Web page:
Looking forward to filing your 2014 taxes so you can get that big, fat tax refund check you’ve been waiting for? You’re not alone. But does the idea of that check make you quite as happy when you remember that it represents money you never really had to pay in the first place?
Unless you’re getting back more than you paid in (via refundable tax credits), your refund is simply Uncle Sam paying you back money you loaned him, interest-free, by overpaying your taxes throughout the year.
It’s your money — so why not keep control of more of it? Whatever it is you’re looking forward to using your annual refund check for, you could do it earlier if you weren’t forcing yourself to wait for the government to process your refund first.
How to Keep Your Money In Your Wallet
You’re in control of how much money you send to Uncle Sam. Your goal should be to pay what you owe when you owe it, while being sure to pay at least enough and quickly enough to be covered by one of the IRS’s “safe harbor” provisions. As long as you’re covered by at least one safe harbor rule, you can settle the rest of your taxes by the April 15 deadline without any additional interest or penalties.
Adjusting how much you pay in advance depends on how you pay your taxes throughout the year:
- If you directly pay your taxes quarterly, you should already be using IRS Form 1040-ES to estimate and pay what you owe.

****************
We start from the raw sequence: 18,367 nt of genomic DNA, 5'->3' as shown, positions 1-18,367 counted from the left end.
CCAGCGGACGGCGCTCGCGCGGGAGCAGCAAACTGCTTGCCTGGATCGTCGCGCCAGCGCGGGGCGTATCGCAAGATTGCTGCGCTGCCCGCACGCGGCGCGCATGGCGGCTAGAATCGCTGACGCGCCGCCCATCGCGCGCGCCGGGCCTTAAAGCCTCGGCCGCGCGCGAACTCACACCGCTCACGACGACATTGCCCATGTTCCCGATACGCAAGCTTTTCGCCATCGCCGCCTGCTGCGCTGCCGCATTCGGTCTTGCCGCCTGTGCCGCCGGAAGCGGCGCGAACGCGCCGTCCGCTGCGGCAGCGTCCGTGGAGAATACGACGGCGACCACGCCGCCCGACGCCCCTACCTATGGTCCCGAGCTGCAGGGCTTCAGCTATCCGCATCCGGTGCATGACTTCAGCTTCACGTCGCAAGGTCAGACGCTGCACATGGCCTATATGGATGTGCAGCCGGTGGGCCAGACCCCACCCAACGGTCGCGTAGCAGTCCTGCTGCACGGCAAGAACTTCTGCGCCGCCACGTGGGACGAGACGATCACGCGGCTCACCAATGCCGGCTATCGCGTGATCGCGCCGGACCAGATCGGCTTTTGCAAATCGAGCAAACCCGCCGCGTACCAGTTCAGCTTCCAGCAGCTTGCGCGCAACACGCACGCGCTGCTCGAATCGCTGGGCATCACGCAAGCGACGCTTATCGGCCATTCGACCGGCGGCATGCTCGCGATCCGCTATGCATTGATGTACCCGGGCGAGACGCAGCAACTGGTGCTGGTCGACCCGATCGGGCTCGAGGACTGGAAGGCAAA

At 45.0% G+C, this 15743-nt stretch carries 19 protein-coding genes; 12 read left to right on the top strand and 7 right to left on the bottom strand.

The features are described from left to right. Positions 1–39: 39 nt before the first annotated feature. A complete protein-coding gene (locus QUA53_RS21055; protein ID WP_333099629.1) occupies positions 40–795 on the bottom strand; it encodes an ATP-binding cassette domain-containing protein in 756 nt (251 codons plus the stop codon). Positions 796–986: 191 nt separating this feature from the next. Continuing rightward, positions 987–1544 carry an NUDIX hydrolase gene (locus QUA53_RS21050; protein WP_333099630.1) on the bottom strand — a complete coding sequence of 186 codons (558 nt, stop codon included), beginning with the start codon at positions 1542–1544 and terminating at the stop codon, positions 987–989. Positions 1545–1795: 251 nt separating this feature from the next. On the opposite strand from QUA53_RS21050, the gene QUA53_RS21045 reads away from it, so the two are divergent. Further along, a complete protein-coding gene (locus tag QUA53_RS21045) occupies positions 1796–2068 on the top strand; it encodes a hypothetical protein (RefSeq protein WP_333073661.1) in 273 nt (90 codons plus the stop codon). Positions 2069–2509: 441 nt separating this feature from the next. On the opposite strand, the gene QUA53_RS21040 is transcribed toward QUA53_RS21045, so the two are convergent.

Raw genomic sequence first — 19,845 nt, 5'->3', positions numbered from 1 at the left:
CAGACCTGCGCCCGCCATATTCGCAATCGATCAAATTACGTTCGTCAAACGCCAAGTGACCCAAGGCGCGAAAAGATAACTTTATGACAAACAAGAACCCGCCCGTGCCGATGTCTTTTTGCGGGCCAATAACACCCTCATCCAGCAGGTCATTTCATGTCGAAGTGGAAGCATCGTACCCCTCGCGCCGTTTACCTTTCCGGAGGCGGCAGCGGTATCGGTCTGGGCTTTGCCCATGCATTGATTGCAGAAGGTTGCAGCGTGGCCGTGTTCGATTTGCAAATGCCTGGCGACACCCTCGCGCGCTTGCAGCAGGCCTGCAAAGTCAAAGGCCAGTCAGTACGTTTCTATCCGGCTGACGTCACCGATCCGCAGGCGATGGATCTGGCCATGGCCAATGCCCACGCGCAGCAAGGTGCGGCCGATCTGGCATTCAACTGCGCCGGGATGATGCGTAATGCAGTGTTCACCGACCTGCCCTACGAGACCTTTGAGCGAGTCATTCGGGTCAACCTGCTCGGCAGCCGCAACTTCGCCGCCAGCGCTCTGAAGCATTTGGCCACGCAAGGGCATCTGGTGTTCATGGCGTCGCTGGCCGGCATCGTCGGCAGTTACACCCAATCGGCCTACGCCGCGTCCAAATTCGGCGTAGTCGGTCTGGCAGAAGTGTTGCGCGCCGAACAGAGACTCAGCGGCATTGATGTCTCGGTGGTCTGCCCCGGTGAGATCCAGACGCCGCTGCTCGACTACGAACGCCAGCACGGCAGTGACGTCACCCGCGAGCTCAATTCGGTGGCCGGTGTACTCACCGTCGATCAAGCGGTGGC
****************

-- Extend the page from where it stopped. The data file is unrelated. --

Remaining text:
- If your employer withholds taxes on your behalf, you can send your payroll department an updated form W-4.
- Likewise, if a major source of your income is a pension or annuity, you can send the pension administrator an updated form W-4P to update your withholdings from the pension.
- If you withdraw money from an IRA, your IRA custodian should provide you with a form to use to adjust your withholding.
The Safe Harbor Rules
As long as you pay enough through withholdings or timely estimated payments, you only need to settle the rest of your taxes due by April 15 to avoid penalties. You’ve paid enough if:
- You owe less than $1,000 for that April 15 deadline.
- You’ve paid at least 90 percent of your total tax due for the year (or 66.7 percent if at least two-thirds of your income comes from farming or fishing).
- You’ve paid at least 100 percent of your total tax due for the previous year (or 110 percent of your total tax due for the previous year if your income was $150,000 or more [or $75,000 or more if married filing separately]).
If you’re paying estimated taxes, those payments must be timely to avoid the penalty. To make that tax payment timely, the general rule is that you need to pay taxes based on when you earned the money. Therefore:
- Money earned from January through March needs to be paid by April 15 of that same year.
- Money earned from April through May needs to be paid by June 15 of that same year.
- Money earned from June through August needs to be paid by Sept. 15 of that same year.
- Money earned from September through December needs to be paid by Jan. 15 of the next year.
And yes, having the payment postmarked on that date counts as being timely.
It’s Complicated, but Worth It
Ultimately, the money you getting back in your refund was yours to begin with, and most or all of it never should have been sent to Uncle Sam in the first place. By keeping that money in your pocket, you can better plan your day-to-day life and your savings goals around what you earn, when you earn it.
Nobody — not even the IRS — expects you to get your taxes right down to the penny in advance of the April 15 deadline. But by following the safe harbor rules, you can stay close enough to paid up that when you square up with the IRS every spring, you won’t owe any penalties. And since that’s what it takes to keep your money in your pocket, it’s probably worth the effort.